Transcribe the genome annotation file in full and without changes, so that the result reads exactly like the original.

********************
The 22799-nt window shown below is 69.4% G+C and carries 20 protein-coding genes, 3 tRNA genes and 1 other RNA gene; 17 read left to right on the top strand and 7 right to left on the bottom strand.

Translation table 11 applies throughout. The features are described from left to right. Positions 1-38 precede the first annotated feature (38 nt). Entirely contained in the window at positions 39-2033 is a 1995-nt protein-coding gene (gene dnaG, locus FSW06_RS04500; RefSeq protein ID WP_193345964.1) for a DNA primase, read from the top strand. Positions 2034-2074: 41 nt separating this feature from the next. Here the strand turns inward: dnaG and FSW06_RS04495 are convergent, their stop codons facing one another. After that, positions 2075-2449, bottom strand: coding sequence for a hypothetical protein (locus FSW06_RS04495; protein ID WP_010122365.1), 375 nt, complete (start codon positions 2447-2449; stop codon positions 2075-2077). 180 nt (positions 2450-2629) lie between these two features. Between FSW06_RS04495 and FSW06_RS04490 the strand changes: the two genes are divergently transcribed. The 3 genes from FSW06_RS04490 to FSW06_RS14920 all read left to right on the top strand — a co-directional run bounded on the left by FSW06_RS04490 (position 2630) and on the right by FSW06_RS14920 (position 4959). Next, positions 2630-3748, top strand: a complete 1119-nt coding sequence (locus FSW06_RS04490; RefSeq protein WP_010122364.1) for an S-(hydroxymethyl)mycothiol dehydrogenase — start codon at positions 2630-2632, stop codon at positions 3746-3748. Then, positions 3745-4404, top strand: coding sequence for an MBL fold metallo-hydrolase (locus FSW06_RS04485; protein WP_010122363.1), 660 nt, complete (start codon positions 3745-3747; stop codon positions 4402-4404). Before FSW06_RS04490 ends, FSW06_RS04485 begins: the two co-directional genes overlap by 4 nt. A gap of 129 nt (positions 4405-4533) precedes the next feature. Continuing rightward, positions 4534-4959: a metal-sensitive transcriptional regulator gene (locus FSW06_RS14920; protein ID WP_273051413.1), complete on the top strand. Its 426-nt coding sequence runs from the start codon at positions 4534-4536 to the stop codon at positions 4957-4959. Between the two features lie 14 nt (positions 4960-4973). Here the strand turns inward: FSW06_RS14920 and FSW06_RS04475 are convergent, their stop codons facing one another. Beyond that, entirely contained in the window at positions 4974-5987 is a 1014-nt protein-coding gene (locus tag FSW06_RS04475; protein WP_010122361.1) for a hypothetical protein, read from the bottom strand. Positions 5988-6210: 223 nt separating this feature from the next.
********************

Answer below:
The 22799-nt window shown below is 69.4% G+C and carries 20 protein-coding genes, 3 tRNA genes and 1 other RNA gene; 17 read left to right on the top strand and 7 right to left on the bottom strand.

Translation table 11 applies throughout. The features are described from left to right. Positions 1-38 precede the first annotated feature (38 nt). Entirely contained in the window at positions 39-2033 is a 1995-nt protein-coding gene (gene dnaG, locus FSW06_RS04500; RefSeq protein ID WP_193345964.1) for a DNA primase, read from the top strand. Positions 2034-2074: 41 nt separating this feature from the next. Here the strand turns inward: dnaG and FSW06_RS04495 are convergent, their stop codons facing one another. After that, positions 2075-2449, bottom strand: coding sequence for a hypothetical protein (locus FSW06_RS04495; protein ID WP_010122365.1), 375 nt, complete (start codon positions 2447-2449; stop codon positions 2075-2077). 180 nt (positions 2450-2629) lie between these two features. Between FSW06_RS04495 and FSW06_RS04490 the strand changes: the two genes are divergently transcribed. The 3 genes from FSW06_RS04490 to FSW06_RS14920 all read left to right on the top strand — a co-directional run bounded on the left by FSW06_RS04490 (position 2630) and on the right by FSW06_RS14920 (position 4959). Next, positions 2630-3748, top strand: a complete 1119-nt coding sequence (locus FSW06_RS04490; RefSeq protein WP_010122364.1) for an S-(hydroxymethyl)mycothiol dehydrogenase — start codon at positions 2630-2632, stop codon at positions 3746-3748. Then, positions 3745-4404, top strand: coding sequence for an MBL fold metallo-hydrolase (locus FSW06_RS04485; protein WP_010122363.1), 660 nt, complete (start codon positions 3745-3747; stop codon positions 4402-4404). Before FSW06_RS04490 ends, FSW06_RS04485 begins: the two co-directional genes overlap by 4 nt. A gap of 129 nt (positions 4405-4533) precedes the next feature. Continuing rightward, positions 4534-4959: a metal-sensitive transcriptional regulator gene (locus FSW06_RS14920; protein ID WP_273051413.1), complete on the top strand. Its 426-nt coding sequence runs from the start codon at positions 4534-4536 to the stop codon at positions 4957-4959. Between the two features lie 14 nt (positions 4960-4973). Here the strand turns inward: FSW06_RS14920 and FSW06_RS04475 are convergent, their stop codons facing one another. Beyond that, entirely contained in the window at positions 4974-5987 is a 1014-nt protein-coding gene (locus tag FSW06_RS04475; protein WP_010122361.1) for a hypothetical protein, read from the bottom strand. Positions 5988-6210: 223 nt separating this feature from the next.